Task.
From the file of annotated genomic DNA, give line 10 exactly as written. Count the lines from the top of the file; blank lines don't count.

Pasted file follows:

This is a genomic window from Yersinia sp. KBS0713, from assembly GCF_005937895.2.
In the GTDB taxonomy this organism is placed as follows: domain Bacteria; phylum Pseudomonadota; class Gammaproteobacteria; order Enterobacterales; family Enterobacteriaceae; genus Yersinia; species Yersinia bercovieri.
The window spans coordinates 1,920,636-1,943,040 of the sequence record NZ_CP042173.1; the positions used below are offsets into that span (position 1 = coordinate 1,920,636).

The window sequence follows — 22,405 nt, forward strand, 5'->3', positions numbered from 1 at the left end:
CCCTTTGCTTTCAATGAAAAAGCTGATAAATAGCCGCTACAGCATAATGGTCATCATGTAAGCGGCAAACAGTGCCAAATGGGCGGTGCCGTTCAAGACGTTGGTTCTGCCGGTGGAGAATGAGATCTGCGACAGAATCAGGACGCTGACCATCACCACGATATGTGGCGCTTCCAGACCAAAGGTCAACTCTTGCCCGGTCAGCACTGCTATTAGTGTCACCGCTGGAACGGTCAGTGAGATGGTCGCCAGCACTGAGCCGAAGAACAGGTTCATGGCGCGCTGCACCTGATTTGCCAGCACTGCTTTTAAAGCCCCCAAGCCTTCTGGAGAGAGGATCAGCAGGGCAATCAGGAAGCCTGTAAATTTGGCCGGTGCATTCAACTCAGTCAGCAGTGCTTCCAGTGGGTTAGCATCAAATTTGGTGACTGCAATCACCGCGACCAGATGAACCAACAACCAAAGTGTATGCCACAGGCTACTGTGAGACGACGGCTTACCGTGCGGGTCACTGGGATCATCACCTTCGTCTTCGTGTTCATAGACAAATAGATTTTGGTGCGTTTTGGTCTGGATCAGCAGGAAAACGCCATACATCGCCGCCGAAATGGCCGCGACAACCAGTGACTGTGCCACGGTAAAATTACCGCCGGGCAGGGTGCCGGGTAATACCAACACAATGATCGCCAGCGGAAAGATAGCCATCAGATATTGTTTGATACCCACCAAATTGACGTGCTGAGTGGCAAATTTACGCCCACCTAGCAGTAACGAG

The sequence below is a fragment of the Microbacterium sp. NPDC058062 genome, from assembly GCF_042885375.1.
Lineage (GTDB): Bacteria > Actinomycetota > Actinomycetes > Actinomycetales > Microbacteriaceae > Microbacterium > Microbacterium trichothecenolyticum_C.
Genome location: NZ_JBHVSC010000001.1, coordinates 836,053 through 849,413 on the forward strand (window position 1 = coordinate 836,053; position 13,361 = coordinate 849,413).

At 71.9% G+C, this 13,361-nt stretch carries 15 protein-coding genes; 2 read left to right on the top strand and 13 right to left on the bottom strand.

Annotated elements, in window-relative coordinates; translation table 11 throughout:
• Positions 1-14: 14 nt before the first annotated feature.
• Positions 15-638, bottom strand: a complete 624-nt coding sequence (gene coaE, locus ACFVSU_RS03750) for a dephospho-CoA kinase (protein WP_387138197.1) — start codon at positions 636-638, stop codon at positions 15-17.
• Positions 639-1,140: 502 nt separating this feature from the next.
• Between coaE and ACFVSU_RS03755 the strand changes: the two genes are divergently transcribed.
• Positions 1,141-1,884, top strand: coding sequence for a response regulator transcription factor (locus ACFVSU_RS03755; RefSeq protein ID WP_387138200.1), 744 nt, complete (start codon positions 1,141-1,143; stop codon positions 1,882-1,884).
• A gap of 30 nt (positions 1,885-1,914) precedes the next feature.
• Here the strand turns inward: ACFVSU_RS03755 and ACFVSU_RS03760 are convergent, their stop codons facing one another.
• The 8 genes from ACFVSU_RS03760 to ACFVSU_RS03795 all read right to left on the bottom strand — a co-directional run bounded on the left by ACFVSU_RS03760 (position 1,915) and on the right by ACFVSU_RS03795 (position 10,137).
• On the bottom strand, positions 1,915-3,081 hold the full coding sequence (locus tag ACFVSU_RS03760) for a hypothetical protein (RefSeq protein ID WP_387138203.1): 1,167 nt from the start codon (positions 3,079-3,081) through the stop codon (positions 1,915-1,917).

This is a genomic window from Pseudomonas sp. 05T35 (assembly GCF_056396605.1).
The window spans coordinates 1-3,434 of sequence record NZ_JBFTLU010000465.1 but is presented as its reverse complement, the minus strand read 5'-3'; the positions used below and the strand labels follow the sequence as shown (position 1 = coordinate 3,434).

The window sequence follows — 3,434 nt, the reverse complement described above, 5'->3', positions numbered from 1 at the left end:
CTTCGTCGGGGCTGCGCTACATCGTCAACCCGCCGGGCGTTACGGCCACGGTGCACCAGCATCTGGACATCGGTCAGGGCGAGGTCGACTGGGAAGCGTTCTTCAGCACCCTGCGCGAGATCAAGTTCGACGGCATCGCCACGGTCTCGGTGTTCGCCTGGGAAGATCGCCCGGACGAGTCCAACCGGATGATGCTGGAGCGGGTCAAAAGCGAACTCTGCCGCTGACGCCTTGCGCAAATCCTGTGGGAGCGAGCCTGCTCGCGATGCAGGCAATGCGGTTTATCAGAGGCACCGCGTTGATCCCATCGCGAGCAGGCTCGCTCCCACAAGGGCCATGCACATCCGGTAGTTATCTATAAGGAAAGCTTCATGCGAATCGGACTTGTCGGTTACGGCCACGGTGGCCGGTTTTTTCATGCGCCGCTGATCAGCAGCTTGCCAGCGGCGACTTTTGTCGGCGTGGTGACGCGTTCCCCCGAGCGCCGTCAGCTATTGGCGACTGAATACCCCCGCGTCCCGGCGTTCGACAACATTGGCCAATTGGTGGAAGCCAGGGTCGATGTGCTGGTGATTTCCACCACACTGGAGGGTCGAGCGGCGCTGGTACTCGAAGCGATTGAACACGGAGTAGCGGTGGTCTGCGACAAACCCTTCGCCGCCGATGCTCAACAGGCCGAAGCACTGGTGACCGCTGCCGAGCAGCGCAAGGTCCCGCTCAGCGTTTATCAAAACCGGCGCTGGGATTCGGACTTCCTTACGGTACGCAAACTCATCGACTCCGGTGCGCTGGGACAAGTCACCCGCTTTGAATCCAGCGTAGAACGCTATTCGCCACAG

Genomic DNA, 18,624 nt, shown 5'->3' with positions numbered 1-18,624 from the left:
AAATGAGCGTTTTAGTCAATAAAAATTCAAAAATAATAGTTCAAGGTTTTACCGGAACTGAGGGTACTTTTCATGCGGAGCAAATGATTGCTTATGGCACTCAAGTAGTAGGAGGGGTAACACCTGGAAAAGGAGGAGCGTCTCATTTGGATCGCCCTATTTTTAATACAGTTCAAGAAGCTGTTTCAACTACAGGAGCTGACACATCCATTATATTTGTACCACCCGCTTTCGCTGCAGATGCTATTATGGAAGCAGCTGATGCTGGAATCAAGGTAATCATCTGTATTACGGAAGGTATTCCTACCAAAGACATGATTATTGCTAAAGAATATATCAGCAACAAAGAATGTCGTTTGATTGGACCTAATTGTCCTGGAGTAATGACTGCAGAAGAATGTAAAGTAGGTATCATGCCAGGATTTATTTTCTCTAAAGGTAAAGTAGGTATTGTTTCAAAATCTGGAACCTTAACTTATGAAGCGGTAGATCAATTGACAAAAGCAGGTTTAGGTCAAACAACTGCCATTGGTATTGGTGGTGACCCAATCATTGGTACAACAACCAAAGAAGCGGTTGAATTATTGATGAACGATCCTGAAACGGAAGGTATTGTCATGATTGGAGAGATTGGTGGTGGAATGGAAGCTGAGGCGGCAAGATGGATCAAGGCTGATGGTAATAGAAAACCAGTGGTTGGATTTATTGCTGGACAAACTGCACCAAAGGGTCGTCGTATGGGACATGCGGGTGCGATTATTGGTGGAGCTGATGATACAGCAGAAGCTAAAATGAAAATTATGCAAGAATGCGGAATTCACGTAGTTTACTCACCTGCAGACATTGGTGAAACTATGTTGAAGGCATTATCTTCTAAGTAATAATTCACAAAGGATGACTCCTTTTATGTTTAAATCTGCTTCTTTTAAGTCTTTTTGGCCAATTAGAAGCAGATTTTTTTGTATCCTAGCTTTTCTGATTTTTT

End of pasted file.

Annotated elements, in window-relative coordinates; translation table 11 throughout: